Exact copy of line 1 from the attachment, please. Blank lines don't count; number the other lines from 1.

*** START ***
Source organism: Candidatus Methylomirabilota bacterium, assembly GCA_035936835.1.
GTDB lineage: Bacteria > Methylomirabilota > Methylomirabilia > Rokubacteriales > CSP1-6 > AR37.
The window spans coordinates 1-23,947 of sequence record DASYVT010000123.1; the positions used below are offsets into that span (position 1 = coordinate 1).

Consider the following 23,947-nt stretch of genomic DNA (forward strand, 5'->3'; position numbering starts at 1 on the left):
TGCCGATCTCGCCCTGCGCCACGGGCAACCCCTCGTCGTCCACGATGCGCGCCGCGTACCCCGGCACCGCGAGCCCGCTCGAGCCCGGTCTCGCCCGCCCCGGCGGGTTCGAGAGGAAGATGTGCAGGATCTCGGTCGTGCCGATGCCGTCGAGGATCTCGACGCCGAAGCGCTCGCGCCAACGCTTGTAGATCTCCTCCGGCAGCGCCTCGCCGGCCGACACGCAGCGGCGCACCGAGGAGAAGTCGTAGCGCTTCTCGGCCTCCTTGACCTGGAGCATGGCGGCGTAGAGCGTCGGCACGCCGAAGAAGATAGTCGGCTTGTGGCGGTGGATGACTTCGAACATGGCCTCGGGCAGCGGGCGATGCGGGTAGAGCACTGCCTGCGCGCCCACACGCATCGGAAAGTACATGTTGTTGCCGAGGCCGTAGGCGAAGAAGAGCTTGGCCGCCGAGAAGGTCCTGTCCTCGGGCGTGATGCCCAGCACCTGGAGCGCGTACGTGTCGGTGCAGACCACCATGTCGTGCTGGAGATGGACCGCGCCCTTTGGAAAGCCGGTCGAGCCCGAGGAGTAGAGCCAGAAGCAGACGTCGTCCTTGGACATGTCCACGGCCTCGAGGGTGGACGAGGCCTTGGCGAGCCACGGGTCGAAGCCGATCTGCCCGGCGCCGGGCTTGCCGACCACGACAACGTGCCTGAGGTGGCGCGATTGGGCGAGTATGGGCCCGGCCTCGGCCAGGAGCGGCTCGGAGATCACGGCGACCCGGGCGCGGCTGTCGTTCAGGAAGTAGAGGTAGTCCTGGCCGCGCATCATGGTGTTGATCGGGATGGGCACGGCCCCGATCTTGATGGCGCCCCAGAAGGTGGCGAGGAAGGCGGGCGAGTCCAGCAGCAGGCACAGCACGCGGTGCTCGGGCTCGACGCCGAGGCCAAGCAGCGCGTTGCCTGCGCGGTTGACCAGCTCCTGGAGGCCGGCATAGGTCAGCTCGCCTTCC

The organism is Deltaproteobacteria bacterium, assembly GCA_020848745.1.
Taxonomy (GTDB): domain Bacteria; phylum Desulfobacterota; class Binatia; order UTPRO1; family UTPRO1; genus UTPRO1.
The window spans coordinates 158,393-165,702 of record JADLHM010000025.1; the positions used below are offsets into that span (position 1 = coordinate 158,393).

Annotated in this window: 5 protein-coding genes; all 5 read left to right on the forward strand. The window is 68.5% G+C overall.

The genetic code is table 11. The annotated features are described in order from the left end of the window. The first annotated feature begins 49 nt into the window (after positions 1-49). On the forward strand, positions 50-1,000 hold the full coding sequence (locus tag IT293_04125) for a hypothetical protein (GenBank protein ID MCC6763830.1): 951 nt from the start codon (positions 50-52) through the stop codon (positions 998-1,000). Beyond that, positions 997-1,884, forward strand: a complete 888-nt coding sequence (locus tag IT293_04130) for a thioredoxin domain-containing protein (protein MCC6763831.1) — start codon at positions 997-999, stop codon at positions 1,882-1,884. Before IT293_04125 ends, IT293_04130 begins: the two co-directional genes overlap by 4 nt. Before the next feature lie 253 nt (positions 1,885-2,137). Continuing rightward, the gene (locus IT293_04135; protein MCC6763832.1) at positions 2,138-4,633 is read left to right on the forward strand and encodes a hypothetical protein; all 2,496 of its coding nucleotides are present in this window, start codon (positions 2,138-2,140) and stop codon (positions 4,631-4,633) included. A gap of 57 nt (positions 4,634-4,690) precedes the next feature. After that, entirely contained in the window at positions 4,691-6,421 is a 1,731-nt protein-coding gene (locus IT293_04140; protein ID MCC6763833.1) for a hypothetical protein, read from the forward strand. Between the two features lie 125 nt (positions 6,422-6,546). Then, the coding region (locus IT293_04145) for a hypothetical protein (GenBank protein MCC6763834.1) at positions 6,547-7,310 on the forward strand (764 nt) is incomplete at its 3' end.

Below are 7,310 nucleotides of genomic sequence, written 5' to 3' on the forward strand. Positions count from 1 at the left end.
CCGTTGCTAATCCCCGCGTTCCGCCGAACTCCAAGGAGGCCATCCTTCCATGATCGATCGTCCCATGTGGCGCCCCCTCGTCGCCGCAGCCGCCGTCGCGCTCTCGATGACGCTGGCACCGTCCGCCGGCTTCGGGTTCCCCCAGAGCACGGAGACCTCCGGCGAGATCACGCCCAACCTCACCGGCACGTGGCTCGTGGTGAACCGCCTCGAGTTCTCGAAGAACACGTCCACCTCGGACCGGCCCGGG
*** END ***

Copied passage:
Source organism: Candidatus Methylomirabilota bacterium, assembly GCA_035936835.1.